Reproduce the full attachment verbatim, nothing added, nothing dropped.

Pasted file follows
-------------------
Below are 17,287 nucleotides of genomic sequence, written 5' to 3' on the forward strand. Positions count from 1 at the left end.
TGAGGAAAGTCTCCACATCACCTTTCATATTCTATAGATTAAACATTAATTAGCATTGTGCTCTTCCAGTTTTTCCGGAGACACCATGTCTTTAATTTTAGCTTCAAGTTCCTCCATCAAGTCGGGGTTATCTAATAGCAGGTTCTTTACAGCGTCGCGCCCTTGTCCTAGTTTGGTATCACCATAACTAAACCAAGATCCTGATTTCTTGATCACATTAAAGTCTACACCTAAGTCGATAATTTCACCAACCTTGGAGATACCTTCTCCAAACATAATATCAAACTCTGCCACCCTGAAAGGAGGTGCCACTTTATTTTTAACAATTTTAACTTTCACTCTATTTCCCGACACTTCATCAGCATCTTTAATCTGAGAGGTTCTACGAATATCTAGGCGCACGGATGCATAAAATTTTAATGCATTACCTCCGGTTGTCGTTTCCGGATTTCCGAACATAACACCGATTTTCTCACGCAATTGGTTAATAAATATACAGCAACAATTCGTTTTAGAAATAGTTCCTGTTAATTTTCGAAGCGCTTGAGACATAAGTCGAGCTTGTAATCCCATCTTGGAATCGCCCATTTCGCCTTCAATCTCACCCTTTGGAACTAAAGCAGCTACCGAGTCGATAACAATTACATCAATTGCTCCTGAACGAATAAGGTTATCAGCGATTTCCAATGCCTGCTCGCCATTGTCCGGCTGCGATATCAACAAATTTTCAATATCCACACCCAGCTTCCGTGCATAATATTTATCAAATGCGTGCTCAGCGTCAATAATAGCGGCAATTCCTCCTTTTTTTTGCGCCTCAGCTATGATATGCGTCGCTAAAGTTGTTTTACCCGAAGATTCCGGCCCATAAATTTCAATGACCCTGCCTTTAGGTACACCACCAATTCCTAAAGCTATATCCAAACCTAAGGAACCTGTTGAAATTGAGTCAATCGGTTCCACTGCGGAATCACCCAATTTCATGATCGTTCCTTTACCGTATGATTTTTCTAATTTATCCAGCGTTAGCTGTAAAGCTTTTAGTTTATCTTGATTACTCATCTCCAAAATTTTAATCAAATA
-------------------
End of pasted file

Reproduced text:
Below are 17,287 nucleotides of genomic sequence, written 5' to 3' on the forward strand. Positions count from 1 at the left end.
TGAGGAAAGTCTCCACATCACCTTTCATATTCTATAGATTAAACATTAATTAGCATTGTGCTCTTCCAGTTTTTCCGGAGACACCATGTCTTTAATTTTAGCTTCAAGTTCCTCCATCAAGTCGGGGTTATCTAATAGCAGGTTCTTTACAGCGTCGCGCCCTTGTCCTAGTTTGGTATCACCATAACTAAACCAAGATCCTGATTTCTTGATCACATTAAAGTCTACACCTAAGTCGATAATTTCACCAACCTTGGAGATACCTTCTCCAAACATAATATCAAACTCTGCCACCCTGAAAGGAGGTGCCACTTTATTTTTAACAATTTTAACTTTCACTCTATTTCCCGACACTTCATCAGCATCTTTAATCTGAGAGGTTCTACGAATATCTAGGCGCACGGATGCATAAAATTTTAATGCATTACCTCCGGTTGTCGTTTCCGGATTTCCGAACATAACACCGATTTTCTCACGCAATTGGTTAATAAATATACAGCAACAATTCGTTTTAGAAATAGTTCCTGTTAATTTTCGAAGCGCTTGAGACATAAGTCGAGCTTGTAATCCCATCTTGGAATCGCCCATTTCGCCTTCAATCTCACCCTTTGGAACTAAAGCAGCTACCGAGTCGATAACAATTACATCAATTGCTCCTGAACGAATAAGGTTATCAGCGATTTCCAATGCCTGCTCGCCATTGTCCGGCTGCGATATCAACAAATTTTCAATATCCACACCCAGCTTCCGTGCATAATATTTATCAAATGCGTGCTCAGCGTCAATAATAGCGGCAATTCCTCCTTTTTTTTGCGCCTCAGCTATGATATGCGTCGCTAAAGTTGTTTTACCCGAAGATTCCGGCCCATAAATTTCAATGACCCTGCCTTTAGGTACACCACCAATTCCTAAAGCTATATCCAAACCTAAGGAACCTGTTGAAATTGAGTCAATCGGTTCCACTGCGGAATCACCCAATTTCATGATCGTTCCTTTACCGTATGATTTTTCTAATTTATCCAGCGTTAGCTGTAAAGCTTTTAGTTTATCTTGATTACTCATCTCCAAAATTTTAATCAAATA